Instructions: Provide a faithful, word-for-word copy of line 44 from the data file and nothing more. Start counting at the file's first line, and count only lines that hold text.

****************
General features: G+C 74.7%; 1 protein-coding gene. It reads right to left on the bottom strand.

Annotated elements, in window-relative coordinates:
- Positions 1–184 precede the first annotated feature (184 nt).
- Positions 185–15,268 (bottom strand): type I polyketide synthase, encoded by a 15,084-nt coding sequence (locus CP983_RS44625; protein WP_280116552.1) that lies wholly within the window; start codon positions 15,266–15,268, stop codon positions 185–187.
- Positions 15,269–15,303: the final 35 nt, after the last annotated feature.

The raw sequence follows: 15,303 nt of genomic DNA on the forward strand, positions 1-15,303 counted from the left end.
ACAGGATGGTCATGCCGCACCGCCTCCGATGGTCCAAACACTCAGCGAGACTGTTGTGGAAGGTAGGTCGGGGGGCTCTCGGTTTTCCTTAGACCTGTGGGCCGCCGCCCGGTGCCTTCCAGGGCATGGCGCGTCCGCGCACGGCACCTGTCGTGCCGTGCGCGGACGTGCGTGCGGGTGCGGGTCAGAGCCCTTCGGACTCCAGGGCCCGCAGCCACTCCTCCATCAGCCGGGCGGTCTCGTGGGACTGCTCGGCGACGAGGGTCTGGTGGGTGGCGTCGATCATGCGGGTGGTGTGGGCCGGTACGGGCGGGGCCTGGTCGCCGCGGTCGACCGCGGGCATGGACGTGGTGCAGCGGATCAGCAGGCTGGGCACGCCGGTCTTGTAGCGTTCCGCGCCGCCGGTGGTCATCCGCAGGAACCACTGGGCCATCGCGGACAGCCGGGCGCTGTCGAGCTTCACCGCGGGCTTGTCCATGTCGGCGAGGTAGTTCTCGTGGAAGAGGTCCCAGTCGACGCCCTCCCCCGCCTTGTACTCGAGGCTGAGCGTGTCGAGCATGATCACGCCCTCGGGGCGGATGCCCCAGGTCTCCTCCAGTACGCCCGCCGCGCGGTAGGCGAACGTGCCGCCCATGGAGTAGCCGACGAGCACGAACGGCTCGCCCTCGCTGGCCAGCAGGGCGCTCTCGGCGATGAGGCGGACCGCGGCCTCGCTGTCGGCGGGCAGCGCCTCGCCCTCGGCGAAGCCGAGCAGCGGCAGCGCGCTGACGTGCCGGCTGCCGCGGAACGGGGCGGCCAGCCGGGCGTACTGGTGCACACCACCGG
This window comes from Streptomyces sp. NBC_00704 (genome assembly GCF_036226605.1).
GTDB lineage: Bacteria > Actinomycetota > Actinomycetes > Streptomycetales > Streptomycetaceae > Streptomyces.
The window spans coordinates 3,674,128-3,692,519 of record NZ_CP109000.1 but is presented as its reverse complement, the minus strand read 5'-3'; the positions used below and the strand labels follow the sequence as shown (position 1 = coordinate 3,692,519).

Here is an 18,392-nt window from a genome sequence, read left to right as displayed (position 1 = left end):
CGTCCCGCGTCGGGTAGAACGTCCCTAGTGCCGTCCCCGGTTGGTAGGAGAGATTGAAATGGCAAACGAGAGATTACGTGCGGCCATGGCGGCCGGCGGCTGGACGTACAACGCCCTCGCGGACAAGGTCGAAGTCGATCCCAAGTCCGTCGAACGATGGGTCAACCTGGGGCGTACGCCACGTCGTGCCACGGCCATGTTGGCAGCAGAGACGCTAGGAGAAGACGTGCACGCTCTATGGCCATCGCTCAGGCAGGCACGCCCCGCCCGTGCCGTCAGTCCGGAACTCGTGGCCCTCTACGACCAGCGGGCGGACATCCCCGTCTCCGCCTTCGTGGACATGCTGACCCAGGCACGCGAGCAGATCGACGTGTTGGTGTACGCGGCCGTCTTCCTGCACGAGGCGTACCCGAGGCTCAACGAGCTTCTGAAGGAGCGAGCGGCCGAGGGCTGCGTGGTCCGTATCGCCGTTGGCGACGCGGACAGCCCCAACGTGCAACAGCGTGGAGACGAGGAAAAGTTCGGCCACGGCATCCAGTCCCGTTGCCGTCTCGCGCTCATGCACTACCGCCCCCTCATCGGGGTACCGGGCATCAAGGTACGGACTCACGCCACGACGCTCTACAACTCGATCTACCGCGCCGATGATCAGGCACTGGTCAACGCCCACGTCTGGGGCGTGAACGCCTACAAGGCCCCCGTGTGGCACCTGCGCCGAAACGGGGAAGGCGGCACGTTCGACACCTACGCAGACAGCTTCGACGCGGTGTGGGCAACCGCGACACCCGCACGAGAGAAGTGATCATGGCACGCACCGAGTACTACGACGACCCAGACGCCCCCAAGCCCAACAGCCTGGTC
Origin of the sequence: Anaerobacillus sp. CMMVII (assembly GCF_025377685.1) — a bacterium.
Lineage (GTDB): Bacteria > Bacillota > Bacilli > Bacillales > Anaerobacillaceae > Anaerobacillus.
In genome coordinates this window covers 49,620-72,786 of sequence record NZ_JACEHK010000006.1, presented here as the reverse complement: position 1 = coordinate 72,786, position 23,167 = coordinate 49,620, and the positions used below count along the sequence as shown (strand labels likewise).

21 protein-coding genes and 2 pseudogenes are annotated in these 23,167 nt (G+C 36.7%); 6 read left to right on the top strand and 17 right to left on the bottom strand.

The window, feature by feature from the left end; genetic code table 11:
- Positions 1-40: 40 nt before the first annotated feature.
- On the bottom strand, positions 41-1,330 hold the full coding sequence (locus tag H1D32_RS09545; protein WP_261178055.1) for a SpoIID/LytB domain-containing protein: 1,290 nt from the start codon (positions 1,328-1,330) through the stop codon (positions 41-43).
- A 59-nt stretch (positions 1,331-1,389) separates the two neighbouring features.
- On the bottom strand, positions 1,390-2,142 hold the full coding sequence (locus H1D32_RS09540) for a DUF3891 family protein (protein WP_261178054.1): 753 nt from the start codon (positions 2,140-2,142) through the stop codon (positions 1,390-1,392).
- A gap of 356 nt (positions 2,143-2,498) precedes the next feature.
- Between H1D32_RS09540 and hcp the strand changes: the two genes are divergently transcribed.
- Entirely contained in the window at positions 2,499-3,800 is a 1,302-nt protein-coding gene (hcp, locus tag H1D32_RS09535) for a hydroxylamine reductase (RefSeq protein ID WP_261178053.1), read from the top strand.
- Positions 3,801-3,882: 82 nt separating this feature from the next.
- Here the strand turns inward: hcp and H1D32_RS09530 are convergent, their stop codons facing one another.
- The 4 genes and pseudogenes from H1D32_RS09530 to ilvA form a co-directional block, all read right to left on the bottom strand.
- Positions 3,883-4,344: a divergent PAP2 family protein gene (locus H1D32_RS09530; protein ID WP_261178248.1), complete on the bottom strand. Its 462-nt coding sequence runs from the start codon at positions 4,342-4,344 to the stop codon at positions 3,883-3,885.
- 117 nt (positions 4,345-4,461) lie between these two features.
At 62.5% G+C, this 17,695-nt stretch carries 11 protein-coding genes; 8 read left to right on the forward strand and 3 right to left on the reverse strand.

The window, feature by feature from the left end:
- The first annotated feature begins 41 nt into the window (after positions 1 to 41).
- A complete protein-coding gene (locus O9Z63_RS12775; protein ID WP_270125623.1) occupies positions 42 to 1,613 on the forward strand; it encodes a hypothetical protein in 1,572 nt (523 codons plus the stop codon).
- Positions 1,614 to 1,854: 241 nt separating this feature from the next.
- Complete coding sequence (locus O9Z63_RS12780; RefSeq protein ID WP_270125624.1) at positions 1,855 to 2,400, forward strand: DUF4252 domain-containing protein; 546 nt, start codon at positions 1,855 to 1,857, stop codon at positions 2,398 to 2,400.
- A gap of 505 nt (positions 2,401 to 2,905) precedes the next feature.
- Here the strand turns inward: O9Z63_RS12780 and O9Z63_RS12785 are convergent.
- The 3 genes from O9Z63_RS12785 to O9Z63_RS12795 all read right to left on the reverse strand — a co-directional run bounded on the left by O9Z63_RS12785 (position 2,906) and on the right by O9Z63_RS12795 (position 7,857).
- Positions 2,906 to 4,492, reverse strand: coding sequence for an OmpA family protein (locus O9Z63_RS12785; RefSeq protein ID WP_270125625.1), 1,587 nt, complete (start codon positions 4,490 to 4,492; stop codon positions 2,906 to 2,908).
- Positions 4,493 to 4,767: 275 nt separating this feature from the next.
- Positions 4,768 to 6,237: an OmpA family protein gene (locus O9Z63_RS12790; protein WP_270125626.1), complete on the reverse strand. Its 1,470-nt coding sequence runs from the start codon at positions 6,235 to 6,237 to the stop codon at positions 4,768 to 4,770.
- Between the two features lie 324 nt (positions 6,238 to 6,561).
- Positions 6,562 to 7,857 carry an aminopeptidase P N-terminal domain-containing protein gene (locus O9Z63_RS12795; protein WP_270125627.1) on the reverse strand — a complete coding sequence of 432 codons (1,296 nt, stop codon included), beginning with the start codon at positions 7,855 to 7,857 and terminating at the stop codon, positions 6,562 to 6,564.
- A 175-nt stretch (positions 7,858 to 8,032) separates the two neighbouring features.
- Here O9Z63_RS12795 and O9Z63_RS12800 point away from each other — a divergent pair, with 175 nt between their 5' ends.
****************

- A 175-nt stretch (positions 7,858 to 8,032) separates the two neighbouring features.